P(n | X=0) = P(n & X=0) / P(X=0)
Ok heres the question verbatim
An individual suffers from aparticular disease which leads to him having attacks from time to time. The number of attacks per month can be assumed to follow a poisson distribution with mean 2. He is included in a trial for a new treatment. In the trial there is a 50% probability that he will recieve a placebo which will not affect the rate of attacks and a 50% probability that he will recieve the new treatment which should reduce the mean number of attacks per month to one. In the first month of the trial, he has no attacks. Calculate the probability that he has received the new treatment.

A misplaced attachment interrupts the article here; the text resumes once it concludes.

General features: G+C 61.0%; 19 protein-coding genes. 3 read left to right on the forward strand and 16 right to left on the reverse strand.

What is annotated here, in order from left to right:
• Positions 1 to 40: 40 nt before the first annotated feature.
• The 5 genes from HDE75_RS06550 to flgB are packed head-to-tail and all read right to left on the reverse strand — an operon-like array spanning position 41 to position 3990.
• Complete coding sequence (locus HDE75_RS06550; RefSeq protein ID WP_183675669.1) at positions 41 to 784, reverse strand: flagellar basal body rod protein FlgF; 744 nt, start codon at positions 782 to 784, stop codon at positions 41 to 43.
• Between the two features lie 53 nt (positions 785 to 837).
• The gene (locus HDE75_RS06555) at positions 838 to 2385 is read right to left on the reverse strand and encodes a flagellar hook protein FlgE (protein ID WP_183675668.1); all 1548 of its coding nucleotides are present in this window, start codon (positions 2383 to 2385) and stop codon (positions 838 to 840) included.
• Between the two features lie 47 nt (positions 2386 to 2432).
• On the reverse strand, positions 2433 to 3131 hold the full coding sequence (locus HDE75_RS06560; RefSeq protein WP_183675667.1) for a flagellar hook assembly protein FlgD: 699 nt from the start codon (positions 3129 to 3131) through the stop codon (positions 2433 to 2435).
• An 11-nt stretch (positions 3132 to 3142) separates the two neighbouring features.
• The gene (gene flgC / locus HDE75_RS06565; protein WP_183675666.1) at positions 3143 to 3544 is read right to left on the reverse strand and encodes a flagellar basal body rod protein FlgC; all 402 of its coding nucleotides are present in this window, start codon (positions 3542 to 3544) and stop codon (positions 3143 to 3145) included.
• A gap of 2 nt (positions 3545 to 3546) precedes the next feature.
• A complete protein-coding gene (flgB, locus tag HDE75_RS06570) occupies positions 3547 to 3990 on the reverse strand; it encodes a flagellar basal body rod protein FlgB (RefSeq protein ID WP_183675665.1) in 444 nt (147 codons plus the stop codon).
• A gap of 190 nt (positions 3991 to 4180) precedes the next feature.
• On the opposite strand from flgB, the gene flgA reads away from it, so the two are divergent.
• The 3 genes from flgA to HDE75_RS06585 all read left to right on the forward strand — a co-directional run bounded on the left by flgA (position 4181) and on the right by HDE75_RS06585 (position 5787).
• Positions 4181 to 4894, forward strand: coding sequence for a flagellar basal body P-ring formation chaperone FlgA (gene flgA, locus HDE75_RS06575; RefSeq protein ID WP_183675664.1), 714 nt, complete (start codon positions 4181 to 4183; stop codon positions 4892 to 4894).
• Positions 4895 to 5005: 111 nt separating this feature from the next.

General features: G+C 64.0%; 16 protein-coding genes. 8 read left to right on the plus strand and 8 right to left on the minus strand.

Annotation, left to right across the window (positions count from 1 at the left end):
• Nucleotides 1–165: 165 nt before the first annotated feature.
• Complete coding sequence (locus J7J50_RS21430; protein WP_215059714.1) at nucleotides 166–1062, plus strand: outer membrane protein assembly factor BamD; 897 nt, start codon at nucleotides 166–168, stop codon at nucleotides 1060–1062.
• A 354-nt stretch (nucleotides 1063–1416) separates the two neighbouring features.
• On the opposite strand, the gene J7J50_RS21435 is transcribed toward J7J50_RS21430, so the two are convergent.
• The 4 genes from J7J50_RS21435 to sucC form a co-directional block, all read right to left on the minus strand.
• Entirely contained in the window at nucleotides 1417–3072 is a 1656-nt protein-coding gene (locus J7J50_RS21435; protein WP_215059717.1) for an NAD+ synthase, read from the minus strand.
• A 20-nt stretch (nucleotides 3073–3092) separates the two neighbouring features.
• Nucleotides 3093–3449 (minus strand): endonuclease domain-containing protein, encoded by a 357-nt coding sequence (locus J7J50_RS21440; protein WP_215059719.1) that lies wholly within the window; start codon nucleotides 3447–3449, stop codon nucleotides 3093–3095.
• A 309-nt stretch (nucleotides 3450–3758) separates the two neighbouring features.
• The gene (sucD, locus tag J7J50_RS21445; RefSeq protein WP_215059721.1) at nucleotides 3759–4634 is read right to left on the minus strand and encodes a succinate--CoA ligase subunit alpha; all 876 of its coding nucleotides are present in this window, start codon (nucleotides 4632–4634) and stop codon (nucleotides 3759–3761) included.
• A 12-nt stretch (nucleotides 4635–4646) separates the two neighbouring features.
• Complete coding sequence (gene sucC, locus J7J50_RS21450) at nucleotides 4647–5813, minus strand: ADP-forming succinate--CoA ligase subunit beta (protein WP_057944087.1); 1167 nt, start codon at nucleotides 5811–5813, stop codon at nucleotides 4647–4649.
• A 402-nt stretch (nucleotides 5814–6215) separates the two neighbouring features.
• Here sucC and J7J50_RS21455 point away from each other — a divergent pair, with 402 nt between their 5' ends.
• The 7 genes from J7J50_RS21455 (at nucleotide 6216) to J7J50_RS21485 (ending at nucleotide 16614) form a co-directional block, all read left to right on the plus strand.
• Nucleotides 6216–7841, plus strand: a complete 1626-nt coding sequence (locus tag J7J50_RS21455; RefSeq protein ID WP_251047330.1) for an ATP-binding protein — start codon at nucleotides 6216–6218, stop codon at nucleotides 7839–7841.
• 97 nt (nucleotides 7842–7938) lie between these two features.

So first of all I found the probability that X=0 given that he took the placebo (p)
Pr(X=0|p) = Poisson(0,2) = e^-2
and the probability that X=0 given that he was given the new treatment (n)
Pr(X=0|n) = Poisson(0,1) = e^-1
Then using the Law of total probability and Pr(p)=Pr(n)=0.5
Pr(X=0) = Pr(X=0|n)Pr(n) + Pr(X=0|p)Pr(p) = (e^-1)/2 + (e^-2)/2
Now using Bayes' Theorem
Pr(n|X=0) = Pr(n)/Pr(X=0) = (0.5)/(0.251607362) = 1.98722325
Which obviously isn't possible, and I can't think where I've gone wrong. Please help quickly because this is driving me insane ; ;.